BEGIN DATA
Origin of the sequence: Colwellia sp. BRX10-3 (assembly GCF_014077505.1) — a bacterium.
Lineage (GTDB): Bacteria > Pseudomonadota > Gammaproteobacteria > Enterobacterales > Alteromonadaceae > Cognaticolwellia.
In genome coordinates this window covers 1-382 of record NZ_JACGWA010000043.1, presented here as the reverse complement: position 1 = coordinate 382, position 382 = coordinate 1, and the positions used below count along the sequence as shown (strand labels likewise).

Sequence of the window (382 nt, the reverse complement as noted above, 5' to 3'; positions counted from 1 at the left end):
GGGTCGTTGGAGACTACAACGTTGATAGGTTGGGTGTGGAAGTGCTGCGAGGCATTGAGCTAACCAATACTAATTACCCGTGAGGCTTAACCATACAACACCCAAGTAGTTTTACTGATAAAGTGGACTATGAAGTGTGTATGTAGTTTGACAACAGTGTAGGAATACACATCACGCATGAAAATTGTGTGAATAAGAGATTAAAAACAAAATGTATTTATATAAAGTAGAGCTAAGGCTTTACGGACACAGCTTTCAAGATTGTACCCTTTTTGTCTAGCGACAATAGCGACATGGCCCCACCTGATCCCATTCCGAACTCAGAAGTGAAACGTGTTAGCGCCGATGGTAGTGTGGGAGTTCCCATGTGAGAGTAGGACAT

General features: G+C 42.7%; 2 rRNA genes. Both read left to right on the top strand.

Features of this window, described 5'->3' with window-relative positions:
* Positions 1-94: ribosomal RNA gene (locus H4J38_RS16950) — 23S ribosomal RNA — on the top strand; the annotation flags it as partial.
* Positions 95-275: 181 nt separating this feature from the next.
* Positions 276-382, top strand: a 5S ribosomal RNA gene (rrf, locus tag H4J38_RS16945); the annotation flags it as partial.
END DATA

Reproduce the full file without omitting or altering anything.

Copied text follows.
Origin of the sequence: Colwellia sp. BRX10-3 (assembly GCF_014077505.1) — a bacterium.
Lineage (GTDB): Bacteria > Pseudomonadota > Gammaproteobacteria > Enterobacterales > Alteromonadaceae > Cognaticolwellia.
In genome coordinates this window covers 1-382 of record NZ_JACGWA010000043.1, presented here as the reverse complement: position 1 = coordinate 382, position 382 = coordinate 1, and the positions used below count along the sequence as shown (strand labels likewise).

Sequence of the window (382 nt, the reverse complement as noted above, 5' to 3'; positions counted from 1 at the left end):
GGGTCGTTGGAGACTACAACGTTGATAGGTTGGGTGTGGAAGTGCTGCGAGGCATTGAGCTAACCAATACTAATTACCCGTGAGGCTTAACCATACAACACCCAAGTAGTTTTACTGATAAAGTGGACTATGAAGTGTGTATGTAGTTTGACAACAGTGTAGGAATACACATCACGCATGAAAATTGTGTGAATAAGAGATTAAAAACAAAATGTATTTATATAAAGTAGAGCTAAGGCTTTACGGACACAGCTTTCAAGATTGTACCCTTTTTGTCTAGCGACAATAGCGACATGGCCCCACCTGATCCCATTCCGAACTCAGAAGTGAAACGTGTTAGCGCCGATGGTAGTGTGGGAGTTCCCATGTGAGAGTAGGACAT

General features: G+C 42.7%; 2 rRNA genes. Both read left to right on the top strand.

Features of this window, described 5'->3' with window-relative positions:
* Positions 1-94: ribosomal RNA gene (locus H4J38_RS16950) — 23S ribosomal RNA — on the top strand; the annotation flags it as partial.
* Positions 95-275: 181 nt separating this feature from the next.
* Positions 276-382, top strand: a 5S ribosomal RNA gene (rrf, locus tag H4J38_RS16945); the annotation flags it as partial.